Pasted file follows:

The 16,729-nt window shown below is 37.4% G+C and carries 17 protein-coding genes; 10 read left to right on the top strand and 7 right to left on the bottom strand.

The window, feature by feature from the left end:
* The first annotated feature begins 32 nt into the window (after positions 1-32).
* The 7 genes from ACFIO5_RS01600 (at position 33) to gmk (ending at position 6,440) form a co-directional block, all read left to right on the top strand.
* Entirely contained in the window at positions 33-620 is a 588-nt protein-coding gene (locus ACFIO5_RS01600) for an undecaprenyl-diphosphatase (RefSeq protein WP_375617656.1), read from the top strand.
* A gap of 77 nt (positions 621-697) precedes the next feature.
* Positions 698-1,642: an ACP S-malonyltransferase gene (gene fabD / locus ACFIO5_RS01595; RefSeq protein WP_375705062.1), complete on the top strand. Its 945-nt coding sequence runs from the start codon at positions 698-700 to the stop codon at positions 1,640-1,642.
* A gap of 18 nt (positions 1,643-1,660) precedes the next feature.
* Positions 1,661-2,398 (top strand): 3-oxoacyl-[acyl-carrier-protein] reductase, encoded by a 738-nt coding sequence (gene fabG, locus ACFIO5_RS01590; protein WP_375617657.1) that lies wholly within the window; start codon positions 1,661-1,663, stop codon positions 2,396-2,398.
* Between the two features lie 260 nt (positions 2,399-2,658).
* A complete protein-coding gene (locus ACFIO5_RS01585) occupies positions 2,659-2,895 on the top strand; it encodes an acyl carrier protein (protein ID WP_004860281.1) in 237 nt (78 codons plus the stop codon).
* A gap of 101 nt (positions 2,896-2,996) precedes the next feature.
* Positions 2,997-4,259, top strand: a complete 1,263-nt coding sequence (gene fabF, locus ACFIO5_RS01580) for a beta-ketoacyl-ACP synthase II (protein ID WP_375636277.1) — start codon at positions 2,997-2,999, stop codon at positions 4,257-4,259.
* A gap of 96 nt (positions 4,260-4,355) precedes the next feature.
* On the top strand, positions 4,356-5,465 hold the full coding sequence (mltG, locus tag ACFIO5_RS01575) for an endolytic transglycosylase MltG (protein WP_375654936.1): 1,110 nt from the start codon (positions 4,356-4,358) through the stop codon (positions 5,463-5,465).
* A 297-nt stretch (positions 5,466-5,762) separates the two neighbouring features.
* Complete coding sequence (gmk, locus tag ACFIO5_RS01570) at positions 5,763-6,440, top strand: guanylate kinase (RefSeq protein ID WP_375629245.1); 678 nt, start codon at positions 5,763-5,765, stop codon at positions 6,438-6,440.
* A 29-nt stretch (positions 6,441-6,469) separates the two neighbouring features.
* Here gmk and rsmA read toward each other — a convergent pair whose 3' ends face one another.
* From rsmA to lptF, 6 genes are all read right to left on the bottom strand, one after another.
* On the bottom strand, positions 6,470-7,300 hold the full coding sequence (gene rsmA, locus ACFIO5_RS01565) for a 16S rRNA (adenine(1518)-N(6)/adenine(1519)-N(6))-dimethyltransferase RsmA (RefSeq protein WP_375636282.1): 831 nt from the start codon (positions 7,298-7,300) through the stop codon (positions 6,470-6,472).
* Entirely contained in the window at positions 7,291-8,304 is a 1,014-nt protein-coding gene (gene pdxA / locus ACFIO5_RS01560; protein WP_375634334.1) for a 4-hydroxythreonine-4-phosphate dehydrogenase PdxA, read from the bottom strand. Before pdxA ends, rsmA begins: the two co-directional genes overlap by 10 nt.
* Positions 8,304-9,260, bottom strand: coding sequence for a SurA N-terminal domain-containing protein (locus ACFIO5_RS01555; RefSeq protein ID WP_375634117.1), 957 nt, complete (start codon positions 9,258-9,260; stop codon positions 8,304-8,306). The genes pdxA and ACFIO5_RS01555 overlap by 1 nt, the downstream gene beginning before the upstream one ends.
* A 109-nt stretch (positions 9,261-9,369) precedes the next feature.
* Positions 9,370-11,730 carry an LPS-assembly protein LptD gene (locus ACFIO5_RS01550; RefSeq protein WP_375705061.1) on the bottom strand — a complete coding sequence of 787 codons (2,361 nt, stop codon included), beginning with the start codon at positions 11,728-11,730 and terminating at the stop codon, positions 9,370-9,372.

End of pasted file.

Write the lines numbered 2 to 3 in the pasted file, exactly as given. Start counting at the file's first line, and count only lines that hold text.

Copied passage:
The window, feature by feature from the left end:
* The first annotated feature begins 32 nt into the window (after positions 1-32).